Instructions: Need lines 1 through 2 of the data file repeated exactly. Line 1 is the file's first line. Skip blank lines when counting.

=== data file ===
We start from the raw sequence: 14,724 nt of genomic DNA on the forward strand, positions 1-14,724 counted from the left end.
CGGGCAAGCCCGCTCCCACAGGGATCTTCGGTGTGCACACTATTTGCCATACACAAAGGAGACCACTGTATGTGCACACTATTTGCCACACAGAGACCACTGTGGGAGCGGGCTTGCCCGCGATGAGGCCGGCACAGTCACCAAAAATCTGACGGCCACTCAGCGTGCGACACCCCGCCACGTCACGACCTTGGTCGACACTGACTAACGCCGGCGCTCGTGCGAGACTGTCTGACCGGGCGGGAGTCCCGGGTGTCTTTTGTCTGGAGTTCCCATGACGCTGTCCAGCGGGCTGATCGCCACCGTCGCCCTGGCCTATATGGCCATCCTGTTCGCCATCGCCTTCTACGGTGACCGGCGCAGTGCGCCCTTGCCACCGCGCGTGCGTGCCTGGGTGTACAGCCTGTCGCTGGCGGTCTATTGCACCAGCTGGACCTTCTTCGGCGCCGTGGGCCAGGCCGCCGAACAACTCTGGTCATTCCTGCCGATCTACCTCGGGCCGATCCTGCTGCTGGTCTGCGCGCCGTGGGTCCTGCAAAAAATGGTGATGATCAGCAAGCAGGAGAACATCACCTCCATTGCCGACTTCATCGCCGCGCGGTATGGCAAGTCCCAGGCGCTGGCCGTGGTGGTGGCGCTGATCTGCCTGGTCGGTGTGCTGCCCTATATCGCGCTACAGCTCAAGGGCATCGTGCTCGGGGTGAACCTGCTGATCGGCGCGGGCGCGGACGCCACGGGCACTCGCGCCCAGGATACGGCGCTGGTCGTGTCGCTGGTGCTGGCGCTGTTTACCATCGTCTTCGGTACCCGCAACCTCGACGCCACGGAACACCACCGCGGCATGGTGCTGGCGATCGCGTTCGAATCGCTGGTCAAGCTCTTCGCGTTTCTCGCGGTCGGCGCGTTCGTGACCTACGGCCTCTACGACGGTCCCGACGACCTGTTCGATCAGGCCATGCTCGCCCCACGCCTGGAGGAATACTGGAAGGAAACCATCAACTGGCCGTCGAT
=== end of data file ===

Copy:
We start from the raw sequence: 14,724 nt of genomic DNA on the forward strand, positions 1-14,724 counted from the left end.
CGGGCAAGCCCGCTCCCACAGGGATCTTCGGTGTGCACACTATTTGCCATACACAAAGGAGACCACTGTATGTGCACACTATTTGCCACACAGAGACCACTGTGGGAGCGGGCTTGCCCGCGATGAGGCCGGCACAGTCACCAAAAATCTGACGGCCACTCAGCGTGCGACACCCCGCCACGTCACGACCTTGGTCGACACTGACTAACGCCGGCGCTCGTGCGAGACTGTCTGACCGGGCGGGAGTCCCGGGTGTCTTTTGTCTGGAGTTCCCATGACGCTGTCCAGCGGGCTGATCGCCACCGTCGCCCTGGCCTATATGGCCATCCTGTTCGCCATCGCCTTCTACGGTGACCGGCGCAGTGCGCCCTTGCCACCGCGCGTGCGTGCCTGGGTGTACAGCCTGTCGCTGGCGGTCTATTGCACCAGCTGGACCTTCTTCGGCGCCGTGGGCCAGGCCGCCGAACAACTCTGGTCATTCCTGCCGATCTACCTCGGGCCGATCCTGCTGCTGGTCTGCGCGCCGTGGGTCCTGCAAAAAATGGTGATGATCAGCAAGCAGGAGAACATCACCTCCATTGCCGACTTCATCGCCGCGCGGTATGGCAAGTCCCAGGCGCTGGCCGTGGTGGTGGCGCTGATCTGCCTGGTCGGTGTGCTGCCCTATATCGCGCTACAGCTCAAGGGCATCGTGCTCGGGGTGAACCTGCTGATCGGCGCGGGCGCGGACGCCACGGGCACTCGCGCCCAGGATACGGCGCTGGTCGTGTCGCTGGTGCTGGCGCTGTTTACCATCGTCTTCGGTACCCGCAACCTCGACGCCACGGAACACCACCGCGGCATGGTGCTGGCGATCGCGTTCGAATCGCTGGTCAAGCTCTTCGCGTTTCTCGCGGTCGGCGCGTTCGTGACCTACGGCCTCTACGACGGTCCCGACGACCTGTTCGATCAGGCCATGCTCGCCCCACGCCTGGAGGAATACTGGAAGGAAACCATCAACTGGCCGTCGAT